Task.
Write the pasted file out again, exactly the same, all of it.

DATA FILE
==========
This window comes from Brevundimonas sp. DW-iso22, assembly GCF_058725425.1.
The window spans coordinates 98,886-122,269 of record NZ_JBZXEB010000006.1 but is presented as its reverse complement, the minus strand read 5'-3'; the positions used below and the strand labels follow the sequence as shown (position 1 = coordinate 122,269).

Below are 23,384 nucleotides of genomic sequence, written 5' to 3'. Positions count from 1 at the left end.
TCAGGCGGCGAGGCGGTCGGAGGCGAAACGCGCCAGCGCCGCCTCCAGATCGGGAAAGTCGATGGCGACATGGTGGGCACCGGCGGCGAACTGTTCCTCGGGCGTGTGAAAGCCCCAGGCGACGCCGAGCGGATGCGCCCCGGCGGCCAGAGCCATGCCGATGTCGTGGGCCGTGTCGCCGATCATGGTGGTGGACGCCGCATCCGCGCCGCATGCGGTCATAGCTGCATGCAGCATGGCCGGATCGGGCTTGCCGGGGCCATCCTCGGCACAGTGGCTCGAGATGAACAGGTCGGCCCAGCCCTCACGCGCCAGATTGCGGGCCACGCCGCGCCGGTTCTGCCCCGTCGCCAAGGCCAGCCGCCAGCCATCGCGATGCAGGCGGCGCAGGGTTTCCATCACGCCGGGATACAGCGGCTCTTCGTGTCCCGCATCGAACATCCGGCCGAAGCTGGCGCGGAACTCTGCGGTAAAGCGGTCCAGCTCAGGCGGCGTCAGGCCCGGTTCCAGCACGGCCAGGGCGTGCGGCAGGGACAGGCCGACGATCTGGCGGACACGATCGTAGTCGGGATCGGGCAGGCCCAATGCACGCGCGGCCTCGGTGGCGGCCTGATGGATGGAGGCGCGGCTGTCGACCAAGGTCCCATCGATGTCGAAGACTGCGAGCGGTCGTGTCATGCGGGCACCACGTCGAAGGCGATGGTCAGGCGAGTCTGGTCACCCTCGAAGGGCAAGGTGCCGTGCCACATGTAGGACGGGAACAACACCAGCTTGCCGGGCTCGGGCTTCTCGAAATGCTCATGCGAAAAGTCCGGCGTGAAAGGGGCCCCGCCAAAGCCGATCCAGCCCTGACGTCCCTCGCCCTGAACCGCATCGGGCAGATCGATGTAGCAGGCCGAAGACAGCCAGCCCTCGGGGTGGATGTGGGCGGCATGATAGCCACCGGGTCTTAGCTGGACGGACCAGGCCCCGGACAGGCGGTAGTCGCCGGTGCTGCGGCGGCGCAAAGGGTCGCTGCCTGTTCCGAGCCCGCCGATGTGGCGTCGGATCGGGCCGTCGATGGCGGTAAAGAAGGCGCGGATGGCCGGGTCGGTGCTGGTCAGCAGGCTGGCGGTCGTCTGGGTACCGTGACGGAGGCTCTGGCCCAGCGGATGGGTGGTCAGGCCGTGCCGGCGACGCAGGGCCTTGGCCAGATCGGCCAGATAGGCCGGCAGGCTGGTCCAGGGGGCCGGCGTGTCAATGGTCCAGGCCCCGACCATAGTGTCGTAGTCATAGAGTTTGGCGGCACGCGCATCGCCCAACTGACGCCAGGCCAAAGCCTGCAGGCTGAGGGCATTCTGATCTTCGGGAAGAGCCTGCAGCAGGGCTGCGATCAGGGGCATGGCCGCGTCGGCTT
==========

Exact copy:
This window comes from Brevundimonas sp. DW-iso22, assembly GCF_058725425.1.
The window spans coordinates 98,886-122,269 of record NZ_JBZXEB010000006.1 but is presented as its reverse complement, the minus strand read 5'-3'; the positions used below and the strand labels follow the sequence as shown (position 1 = coordinate 122,269).

Below are 23,384 nucleotides of genomic sequence, written 5' to 3'. Positions count from 1 at the left end.
TCAGGCGGCGAGGCGGTCGGAGGCGAAACGCGCCAGCGCCGCCTCCAGATCGGGAAAGTCGATGGCGACATGGTGGGCACCGGCGGCGAACTGTTCCTCGGGCGTGTGAAAGCCCCAGGCGACGCCGAGCGGATGCGCCCCGGCGGCCAGAGCCATGCCGATGTCGTGGGCCGTGTCGCCGATCATGGTGGTGGACGCCGCATCCGCGCCGCATGCGGTCATAGCTGCATGCAGCATGGCCGGATCGGGCTTGCCGGGGCCATCCTCGGCACAGTGGCTCGAGATGAACAGGTCGGCCCAGCCCTCACGCGCCAGATTGCGGGCCACGCCGCGCCGGTTCTGCCCCGTCGCCAAGGCCAGCCGCCAGCCATCGCGATGCAGGCGGCGCAGGGTTTCCATCACGCCGGGATACAGCGGCTCTTCGTGTCCCGCATCGAACATCCGGCCGAAGCTGGCGCGGAACTCTGCGGTAAAGCGGTCCAGCTCAGGCGGCGTCAGGCCCGGTTCCAGCACGGCCAGGGCGTGCGGCAGGGACAGGCCGACGATCTGGCGGACACGATCGTAGTCGGGATCGGGCAGGCCCAATGCACGCGCGGCCTCGGTGGCGGCCTGATGGATGGAGGCGCGGCTGTCGACCAAGGTCCCATCGATGTCGAAGACTGCGAGCGGTCGTGTCATGCGGGCACCACGTCGAAGGCGATGGTCAGGCGAGTCTGGTCACCCTCGAAGGGCAAGGTGCCGTGCCACATGTAGGACGGGAACAACACCAGCTTGCCGGGCTCGGGCTTCTCGAAATGCTCATGCGAAAAGTCCGGCGTGAAAGGGGCCCCGCCAAAGCCGATCCAGCCCTGACGTCCCTCGCCCTGAACCGCATCGGGCAGATCGATGTAGCAGGCCGAAGACAGCCAGCCCTCGGGGTGGATGTGGGCGGCATGATAGCCACCGGGTCTTAGCTGGACGGACCAGGCCCCGGACAGGCGGTAGTCGCCGGTGCTGCGGCGGCGCAAAGGGTCGCTGCCTGTTCCGAGCCCGCCGATGTGGCGTCGGATCGGGCCGTCGATGGCGGTAAAGAAGGCGCGGATGGCCGGGTCGGTGCTGGTCAGCAGGCTGGCGGTCGTCTGGGTACCGTGACGGAGGCTCTGGCCCAGCGGATGGGTGGTCAGGCCGTGCCGGCGACGCAGGGCCTTGGCCAGATCGGCCAGATAGGCCGGCAGGCTGGTCCAGGGGGCCGGCGTGTCAATGGTCCAGGCCCCGACCATAGTGTCGTAGTCATAGAGTTTGGCGGCACGCGCATCGCCCAACTGACGCCAGGCCAAAGCCTGCAGGCTGAGGGCATTCTGATCTTCGGGAAGAGCCTGCAGCAGGGCTGCGATCAGGGGCATGGCCGCGTCGGCTT